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Our View of Risk

Are you a risk taker or are you “risk averse”? Everyone has a different tolerance for risk, but before you can decide how much risk you’re willing to take on, it’s important to understand the different types of risk. In a portfolio of common stocks, there is the risk that individual positions will go up and down and there is also the risk that the market will go up and down. The 2 for 1 portfolio is designed to eliminate all risk inherent in the fluctuation of individual stocks. This is accomplished by the diversification of the portfolio among thirty stocks and a small cash position. Statisticians have calculated that twenty-five to thirty stocks is all one needs to completely eliminate the risk that severe damage will be done to a portfolio should one or two stocks go sour. Owning more than thirty stocks does not decrease individual stock risk or market risk, so thirty is a good number. In other words, once you have thirty stocks in your portfolio, the only risk you have is market risk.

So how do we deal with market risk? Because 2 for 1 is fully invested in the market, there is no escaping market risk. Astute market timing is theoretically the way to reduce market risk, but market timing does not fit with the 2 for 1 “laddering” procedure. In addition, because of the underlying theory that stocks that have announced splits will do slightly better than the market for two to three years, we have actually mitigated some (certainly not all) of our market risk. This idea will not be fully tested until we have gone through a full downturn and recovery in the economy and the market, but our numbers, so far, indicate that 2 for 1 will perform, in a downturn, better than the market as a whole. Even if we only stay even with the market, that’s not so bad. The market’s annual return of slightly over 10% for the long term is still the best of any investment vehicle.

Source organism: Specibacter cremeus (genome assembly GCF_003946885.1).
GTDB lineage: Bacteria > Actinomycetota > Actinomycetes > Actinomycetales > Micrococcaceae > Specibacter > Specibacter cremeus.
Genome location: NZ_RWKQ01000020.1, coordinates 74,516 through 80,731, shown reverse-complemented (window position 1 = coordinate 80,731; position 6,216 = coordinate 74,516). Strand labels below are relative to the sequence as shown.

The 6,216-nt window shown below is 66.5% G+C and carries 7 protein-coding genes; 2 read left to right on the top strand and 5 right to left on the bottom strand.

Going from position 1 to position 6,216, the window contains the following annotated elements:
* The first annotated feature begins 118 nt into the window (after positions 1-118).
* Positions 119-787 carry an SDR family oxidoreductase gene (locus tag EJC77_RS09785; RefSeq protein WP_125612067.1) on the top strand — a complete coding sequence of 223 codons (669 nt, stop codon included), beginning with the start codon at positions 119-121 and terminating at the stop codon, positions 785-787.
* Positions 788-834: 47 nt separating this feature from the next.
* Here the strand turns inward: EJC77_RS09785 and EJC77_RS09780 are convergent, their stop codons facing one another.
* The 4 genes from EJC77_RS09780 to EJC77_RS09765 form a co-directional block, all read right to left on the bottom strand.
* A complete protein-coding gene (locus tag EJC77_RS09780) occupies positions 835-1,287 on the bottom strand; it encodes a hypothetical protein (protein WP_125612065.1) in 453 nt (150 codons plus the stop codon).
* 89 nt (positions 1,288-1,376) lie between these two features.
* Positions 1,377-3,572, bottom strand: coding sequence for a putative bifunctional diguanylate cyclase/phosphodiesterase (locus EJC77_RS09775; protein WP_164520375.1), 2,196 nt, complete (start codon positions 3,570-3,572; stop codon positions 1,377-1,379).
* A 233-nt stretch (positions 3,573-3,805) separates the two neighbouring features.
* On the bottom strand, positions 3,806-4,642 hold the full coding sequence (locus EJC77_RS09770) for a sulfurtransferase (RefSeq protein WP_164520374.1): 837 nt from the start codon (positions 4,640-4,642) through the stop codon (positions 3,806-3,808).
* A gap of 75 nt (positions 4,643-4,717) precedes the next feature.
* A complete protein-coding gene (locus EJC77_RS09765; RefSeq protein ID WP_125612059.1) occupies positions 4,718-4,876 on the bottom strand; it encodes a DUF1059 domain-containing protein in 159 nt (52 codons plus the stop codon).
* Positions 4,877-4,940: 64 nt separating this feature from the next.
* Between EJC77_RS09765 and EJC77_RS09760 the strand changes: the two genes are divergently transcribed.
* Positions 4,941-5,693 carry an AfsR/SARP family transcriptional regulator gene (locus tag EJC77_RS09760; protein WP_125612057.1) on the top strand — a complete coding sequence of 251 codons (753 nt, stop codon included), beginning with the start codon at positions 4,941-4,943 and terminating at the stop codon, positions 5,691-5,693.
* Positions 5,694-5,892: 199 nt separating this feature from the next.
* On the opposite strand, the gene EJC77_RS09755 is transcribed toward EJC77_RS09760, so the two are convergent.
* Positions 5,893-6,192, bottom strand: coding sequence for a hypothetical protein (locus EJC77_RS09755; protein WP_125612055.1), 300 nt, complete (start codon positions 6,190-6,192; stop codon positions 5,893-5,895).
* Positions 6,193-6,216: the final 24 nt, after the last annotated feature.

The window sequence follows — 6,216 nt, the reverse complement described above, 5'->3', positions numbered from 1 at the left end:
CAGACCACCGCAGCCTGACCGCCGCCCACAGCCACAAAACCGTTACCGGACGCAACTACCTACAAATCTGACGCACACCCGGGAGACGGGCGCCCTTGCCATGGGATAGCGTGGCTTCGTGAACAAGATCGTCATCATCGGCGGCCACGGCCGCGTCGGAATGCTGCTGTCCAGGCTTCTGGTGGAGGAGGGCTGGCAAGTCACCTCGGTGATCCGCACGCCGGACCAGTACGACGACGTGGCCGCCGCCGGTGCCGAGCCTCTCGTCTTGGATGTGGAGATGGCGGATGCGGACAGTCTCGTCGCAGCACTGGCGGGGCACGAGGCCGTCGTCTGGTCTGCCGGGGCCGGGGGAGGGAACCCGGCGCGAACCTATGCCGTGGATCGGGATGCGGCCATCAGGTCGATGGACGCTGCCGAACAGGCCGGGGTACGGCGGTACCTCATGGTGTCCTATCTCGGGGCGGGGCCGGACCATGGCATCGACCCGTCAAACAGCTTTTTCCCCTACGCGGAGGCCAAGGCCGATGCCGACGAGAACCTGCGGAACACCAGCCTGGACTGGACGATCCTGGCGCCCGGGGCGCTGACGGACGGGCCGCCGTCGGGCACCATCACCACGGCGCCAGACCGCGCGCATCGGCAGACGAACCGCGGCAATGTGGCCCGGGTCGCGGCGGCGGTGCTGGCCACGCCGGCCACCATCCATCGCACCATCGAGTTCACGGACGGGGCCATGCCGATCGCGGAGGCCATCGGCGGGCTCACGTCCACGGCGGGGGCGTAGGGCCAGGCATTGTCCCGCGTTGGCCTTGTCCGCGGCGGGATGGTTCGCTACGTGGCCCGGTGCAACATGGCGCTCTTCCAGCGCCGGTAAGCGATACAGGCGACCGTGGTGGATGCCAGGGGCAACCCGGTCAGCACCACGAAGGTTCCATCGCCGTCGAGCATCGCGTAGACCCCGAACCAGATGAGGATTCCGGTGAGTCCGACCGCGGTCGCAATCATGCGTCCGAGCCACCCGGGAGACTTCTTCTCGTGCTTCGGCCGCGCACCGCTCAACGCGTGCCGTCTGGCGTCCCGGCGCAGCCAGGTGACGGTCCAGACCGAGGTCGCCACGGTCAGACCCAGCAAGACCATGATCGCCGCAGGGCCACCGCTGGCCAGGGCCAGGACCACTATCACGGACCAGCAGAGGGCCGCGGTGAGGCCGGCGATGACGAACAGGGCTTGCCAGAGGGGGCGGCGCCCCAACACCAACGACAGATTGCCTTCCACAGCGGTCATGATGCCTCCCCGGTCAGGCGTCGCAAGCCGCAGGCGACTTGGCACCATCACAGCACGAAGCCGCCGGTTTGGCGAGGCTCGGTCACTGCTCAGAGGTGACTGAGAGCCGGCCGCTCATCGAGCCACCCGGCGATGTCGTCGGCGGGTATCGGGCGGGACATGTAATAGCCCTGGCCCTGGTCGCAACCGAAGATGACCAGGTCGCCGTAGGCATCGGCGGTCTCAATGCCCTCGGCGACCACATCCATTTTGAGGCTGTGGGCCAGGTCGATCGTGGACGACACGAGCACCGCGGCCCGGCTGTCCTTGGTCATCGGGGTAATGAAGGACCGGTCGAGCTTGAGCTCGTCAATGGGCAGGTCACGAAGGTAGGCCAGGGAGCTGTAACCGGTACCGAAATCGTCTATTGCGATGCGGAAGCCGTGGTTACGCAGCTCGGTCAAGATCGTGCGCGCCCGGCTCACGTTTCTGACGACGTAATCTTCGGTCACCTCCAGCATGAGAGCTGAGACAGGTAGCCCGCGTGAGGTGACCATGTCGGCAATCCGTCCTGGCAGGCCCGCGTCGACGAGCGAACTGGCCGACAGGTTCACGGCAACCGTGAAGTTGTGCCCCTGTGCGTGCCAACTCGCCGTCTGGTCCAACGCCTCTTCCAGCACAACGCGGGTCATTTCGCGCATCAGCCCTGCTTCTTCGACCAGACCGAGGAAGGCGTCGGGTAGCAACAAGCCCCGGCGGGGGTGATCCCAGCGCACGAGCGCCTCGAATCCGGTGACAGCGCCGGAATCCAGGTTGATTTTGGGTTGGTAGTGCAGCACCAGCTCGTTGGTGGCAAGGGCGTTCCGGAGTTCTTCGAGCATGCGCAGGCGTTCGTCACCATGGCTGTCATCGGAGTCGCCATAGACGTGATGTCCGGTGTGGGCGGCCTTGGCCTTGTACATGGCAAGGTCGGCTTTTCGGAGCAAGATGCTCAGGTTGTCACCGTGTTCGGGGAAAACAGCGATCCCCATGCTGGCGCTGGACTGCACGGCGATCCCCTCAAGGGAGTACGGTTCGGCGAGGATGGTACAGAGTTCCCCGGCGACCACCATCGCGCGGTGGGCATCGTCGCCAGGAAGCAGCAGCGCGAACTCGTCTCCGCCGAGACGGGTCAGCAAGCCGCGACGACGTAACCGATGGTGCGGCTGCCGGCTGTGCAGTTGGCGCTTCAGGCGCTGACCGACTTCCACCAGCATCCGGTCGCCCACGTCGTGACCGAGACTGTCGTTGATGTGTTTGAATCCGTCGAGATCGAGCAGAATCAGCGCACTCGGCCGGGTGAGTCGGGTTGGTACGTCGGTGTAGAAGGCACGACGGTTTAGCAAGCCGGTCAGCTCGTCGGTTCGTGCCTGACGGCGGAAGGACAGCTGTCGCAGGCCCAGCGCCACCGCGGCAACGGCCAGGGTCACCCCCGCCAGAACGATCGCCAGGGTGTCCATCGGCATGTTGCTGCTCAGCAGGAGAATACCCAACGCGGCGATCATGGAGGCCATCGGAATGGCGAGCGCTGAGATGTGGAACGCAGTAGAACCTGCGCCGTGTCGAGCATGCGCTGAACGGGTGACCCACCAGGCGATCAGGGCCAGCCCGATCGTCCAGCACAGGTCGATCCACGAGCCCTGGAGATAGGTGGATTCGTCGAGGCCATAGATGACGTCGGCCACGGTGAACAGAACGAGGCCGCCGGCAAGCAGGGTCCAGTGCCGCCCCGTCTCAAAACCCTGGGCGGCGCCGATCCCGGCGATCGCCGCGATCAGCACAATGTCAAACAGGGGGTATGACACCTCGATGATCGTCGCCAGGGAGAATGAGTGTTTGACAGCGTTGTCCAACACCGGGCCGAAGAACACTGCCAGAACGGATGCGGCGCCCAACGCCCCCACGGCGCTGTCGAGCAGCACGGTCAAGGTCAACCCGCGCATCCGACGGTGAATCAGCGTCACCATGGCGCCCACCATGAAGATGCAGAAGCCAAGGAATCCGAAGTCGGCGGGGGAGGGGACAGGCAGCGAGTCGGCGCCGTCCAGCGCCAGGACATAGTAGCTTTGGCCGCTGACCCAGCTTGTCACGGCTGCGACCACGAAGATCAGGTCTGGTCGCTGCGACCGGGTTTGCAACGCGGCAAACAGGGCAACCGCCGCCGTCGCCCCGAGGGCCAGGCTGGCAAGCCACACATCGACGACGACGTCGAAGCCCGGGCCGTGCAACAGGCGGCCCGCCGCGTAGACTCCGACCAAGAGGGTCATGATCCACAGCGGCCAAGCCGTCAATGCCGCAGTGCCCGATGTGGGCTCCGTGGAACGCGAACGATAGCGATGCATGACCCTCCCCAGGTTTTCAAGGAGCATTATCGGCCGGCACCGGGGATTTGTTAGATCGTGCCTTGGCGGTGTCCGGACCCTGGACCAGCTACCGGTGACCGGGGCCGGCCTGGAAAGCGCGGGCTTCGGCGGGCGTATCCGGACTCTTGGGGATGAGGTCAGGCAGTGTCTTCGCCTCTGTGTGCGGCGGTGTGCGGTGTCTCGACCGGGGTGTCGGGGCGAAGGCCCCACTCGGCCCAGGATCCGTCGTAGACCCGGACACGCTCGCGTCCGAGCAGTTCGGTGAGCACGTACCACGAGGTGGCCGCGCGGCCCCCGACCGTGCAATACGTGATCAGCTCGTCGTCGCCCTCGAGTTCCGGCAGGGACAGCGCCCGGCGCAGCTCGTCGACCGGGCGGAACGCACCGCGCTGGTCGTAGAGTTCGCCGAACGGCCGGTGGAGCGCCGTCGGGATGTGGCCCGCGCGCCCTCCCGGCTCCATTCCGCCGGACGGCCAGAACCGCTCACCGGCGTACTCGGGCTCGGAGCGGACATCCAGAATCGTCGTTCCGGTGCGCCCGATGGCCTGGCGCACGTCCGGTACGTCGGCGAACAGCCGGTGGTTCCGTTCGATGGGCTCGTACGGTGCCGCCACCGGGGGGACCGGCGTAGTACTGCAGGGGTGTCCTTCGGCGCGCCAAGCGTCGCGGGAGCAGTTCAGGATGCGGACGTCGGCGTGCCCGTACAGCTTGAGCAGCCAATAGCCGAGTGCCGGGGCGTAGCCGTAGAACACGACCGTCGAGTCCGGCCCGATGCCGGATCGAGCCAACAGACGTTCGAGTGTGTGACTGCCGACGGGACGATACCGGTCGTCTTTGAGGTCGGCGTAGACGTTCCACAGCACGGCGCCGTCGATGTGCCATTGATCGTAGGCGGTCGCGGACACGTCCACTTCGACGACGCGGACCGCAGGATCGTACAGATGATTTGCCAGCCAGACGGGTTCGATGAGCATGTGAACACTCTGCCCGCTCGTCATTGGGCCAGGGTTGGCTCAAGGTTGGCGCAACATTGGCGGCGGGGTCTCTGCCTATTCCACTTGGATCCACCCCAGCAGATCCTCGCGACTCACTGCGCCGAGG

So we accept market risk. We know the market cannot continue to return over 30% per year. We know, for some years, it will actually go down. But for the period when we must be accumulating wealth to reach our retirement goals, the risk of the market is worth the reward.

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What’s Going On?

It’s tough to stick to your investment procedures for portfolio management and stock picking in the face of lagging performance. At some point, an investor may have to concede that he or she can’t always meet or beat their target return. The only goal for 2 for 1 has always been to “beat the market”. Usually this means the S&P 500, the index used by most mutual funds to measure performance. The Hulbert Financial Digest uses the Wilshire 5000 as a gauge for its newsletter rankings. In the present environment, with the S&P 500 and all the other indexes regularly setting new record highs, it is hard to look good by comparison. So far in 1998, 2 for 1 has not met its goal of beating the market. For the last twelve months, ending 6/30, our record is only slightly better, putting us almost nose to nose with the Wilshire 5000 and just a little behind the S&P 500.